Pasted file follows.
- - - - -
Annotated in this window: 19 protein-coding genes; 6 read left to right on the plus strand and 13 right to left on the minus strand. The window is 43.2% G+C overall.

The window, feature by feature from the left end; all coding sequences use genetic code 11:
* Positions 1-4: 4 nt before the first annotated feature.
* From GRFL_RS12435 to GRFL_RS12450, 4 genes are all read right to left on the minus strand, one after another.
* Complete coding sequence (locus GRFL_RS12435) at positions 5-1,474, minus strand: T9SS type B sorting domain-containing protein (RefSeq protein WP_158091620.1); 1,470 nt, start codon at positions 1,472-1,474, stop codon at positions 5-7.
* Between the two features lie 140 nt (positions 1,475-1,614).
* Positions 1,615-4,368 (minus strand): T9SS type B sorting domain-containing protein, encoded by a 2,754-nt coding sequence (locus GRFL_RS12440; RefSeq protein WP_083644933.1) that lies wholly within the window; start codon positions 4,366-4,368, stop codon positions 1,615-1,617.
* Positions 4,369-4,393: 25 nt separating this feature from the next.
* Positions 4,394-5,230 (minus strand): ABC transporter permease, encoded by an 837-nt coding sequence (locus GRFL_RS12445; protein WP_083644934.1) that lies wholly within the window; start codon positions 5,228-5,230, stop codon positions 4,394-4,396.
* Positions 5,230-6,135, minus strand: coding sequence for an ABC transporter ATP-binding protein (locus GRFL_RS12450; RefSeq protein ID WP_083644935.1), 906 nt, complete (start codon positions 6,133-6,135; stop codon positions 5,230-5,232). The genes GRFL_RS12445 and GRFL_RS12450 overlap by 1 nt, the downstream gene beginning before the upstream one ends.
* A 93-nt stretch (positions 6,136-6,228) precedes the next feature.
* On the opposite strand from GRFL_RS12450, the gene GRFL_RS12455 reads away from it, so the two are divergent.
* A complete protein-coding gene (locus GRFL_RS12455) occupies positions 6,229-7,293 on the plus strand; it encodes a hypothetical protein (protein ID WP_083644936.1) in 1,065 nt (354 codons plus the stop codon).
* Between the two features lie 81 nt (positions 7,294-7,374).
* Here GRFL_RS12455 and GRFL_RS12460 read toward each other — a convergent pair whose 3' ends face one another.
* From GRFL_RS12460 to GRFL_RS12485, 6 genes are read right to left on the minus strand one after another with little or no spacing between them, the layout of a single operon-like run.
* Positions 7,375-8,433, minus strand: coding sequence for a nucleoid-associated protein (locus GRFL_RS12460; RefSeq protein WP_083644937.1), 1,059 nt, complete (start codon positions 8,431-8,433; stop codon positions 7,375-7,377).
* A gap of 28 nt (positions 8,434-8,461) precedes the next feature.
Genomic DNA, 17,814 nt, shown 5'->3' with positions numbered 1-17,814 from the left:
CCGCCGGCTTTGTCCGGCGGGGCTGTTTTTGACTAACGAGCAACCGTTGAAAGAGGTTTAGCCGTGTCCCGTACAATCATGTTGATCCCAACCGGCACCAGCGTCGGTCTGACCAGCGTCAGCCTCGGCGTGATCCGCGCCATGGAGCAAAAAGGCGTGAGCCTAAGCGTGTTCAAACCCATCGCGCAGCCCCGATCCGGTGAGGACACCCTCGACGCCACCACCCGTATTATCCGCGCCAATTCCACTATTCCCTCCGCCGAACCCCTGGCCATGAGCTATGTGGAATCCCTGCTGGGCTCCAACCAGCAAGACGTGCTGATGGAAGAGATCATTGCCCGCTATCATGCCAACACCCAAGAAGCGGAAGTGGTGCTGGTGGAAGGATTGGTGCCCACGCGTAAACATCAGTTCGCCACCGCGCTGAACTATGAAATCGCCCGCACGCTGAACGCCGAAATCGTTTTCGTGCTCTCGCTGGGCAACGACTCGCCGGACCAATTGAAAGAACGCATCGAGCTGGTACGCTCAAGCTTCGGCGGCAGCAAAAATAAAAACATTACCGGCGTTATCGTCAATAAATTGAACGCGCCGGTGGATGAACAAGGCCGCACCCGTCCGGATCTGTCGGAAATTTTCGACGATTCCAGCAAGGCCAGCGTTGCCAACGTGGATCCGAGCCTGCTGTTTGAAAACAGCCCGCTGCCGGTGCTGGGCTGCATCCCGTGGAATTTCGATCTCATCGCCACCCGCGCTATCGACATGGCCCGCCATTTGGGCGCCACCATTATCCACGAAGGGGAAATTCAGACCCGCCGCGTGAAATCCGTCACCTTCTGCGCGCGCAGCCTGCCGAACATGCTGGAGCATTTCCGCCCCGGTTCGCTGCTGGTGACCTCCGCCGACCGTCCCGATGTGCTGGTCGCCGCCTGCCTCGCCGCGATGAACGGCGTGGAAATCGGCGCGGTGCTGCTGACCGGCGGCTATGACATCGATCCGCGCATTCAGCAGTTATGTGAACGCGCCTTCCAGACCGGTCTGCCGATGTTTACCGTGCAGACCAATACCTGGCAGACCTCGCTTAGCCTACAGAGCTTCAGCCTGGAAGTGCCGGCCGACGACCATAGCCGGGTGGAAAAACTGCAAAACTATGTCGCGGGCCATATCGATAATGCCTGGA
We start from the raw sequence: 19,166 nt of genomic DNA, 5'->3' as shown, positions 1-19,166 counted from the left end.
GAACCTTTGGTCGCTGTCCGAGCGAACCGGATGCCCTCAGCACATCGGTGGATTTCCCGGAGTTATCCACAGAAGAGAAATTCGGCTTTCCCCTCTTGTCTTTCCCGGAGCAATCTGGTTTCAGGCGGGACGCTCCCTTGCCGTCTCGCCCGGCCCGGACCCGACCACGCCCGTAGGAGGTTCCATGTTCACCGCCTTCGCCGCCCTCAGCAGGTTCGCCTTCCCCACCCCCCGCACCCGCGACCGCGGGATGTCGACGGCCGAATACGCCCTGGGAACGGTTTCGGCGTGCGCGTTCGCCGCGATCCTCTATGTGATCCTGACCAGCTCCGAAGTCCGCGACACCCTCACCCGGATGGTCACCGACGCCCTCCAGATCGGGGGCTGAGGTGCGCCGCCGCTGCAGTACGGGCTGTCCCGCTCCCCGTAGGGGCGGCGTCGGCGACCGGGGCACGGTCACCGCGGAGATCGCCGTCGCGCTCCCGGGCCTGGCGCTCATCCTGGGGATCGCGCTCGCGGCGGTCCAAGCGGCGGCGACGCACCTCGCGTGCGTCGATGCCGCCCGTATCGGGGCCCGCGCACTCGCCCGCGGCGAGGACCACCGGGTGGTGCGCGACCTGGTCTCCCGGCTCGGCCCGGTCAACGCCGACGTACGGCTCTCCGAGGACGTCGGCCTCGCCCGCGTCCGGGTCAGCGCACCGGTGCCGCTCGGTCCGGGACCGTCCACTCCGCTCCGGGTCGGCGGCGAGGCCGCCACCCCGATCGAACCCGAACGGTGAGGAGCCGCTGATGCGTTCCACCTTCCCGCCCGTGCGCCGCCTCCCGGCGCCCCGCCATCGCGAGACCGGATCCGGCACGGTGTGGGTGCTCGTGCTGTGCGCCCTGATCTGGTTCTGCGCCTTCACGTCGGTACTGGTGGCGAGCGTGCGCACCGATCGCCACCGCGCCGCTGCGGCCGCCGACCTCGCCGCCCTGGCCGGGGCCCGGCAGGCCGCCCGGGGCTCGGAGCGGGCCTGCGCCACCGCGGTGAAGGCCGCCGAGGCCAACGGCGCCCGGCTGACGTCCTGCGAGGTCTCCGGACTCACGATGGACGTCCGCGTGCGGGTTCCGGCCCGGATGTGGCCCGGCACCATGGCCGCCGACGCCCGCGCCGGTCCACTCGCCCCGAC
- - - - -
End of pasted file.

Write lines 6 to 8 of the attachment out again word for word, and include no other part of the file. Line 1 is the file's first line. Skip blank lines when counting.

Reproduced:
* Between the two features lie 140 nt (positions 1,475-1,614).
* Positions 1,615-4,368 (minus strand): T9SS type B sorting domain-containing protein, encoded by a 2,754-nt coding sequence (locus GRFL_RS12440; RefSeq protein WP_083644933.1) that lies wholly within the window; start codon positions 4,366-4,368, stop codon positions 1,615-1,617.
* Positions 4,369-4,393: 25 nt separating this feature from the next.